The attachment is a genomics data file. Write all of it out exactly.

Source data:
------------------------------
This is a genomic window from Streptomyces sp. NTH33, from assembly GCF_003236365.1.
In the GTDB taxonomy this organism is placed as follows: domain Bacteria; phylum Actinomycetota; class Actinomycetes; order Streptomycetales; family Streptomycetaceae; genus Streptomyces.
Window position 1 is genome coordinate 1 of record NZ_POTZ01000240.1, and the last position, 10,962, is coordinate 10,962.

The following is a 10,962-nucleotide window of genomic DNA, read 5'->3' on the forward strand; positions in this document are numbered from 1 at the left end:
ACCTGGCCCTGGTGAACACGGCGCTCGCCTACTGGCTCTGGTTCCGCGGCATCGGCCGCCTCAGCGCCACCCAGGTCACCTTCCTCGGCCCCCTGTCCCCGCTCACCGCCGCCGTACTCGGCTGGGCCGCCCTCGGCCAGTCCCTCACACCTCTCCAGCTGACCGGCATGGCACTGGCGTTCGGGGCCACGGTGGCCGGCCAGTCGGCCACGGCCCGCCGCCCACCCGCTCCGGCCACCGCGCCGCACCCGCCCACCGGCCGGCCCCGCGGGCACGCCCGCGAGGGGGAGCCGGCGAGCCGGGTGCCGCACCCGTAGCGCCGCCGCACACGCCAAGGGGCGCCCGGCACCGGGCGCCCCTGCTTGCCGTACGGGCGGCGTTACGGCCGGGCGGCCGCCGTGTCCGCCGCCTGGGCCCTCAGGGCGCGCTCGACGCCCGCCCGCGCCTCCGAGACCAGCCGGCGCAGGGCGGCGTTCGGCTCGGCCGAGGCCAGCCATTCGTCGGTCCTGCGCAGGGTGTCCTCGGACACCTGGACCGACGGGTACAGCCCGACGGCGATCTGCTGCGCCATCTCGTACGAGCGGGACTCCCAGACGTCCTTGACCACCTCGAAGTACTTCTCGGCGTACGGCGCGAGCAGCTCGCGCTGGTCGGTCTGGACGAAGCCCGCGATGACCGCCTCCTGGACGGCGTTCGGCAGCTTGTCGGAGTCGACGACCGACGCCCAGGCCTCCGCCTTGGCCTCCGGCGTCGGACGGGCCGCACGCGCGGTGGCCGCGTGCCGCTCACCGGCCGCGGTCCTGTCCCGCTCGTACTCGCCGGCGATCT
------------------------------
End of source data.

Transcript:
This is a genomic window from Streptomyces sp. NTH33, from assembly GCF_003236365.1.
In the GTDB taxonomy this organism is placed as follows: domain Bacteria; phylum Actinomycetota; class Actinomycetes; order Streptomycetales; family Streptomycetaceae; genus Streptomyces.
Window position 1 is genome coordinate 1 of record NZ_POTZ01000240.1, and the last position, 10,962, is coordinate 10,962.

The following is a 10,962-nucleotide window of genomic DNA, read 5'->3' on the forward strand; positions in this document are numbered from 1 at the left end:
ACCTGGCCCTGGTGAACACGGCGCTCGCCTACTGGCTCTGGTTCCGCGGCATCGGCCGCCTCAGCGCCACCCAGGTCACCTTCCTCGGCCCCCTGTCCCCGCTCACCGCCGCCGTACTCGGCTGGGCCGCCCTCGGCCAGTCCCTCACACCTCTCCAGCTGACCGGCATGGCACTGGCGTTCGGGGCCACGGTGGCCGGCCAGTCGGCCACGGCCCGCCGCCCACCCGCTCCGGCCACCGCGCCGCACCCGCCCACCGGCCGGCCCCGCGGGCACGCCCGCGAGGGGGAGCCGGCGAGCCGGGTGCCGCACCCGTAGCGCCGCCGCACACGCCAAGGGGCGCCCGGCACCGGGCGCCCCTGCTTGCCGTACGGGCGGCGTTACGGCCGGGCGGCCGCCGTGTCCGCCGCCTGGGCCCTCAGGGCGCGCTCGACGCCCGCCCGCGCCTCCGAGACCAGCCGGCGCAGGGCGGCGTTCGGCTCGGCCGAGGCCAGCCATTCGTCGGTCCTGCGCAGGGTGTCCTCGGACACCTGGACCGACGGGTACAGCCCGACGGCGATCTGCTGCGCCATCTCGTACGAGCGGGACTCCCAGACGTCCTTGACCACCTCGAAGTACTTCTCGGCGTACGGCGCGAGCAGCTCGCGCTGGTCGGTCTGGACGAAGCCCGCGATGACCGCCTCCTGGACGGCGTTCGGCAGCTTGTCGGAGTCGACGACCGACGCCCAGGCCTCCGCCTTGGCCTCCGGCGTCGGACGGGCCGCACGCGCGGTGGCCGCGTGCCGCTCACCGGCCGCGGTCCTGTCCCGCTCGTACTCGCCGGCGATCT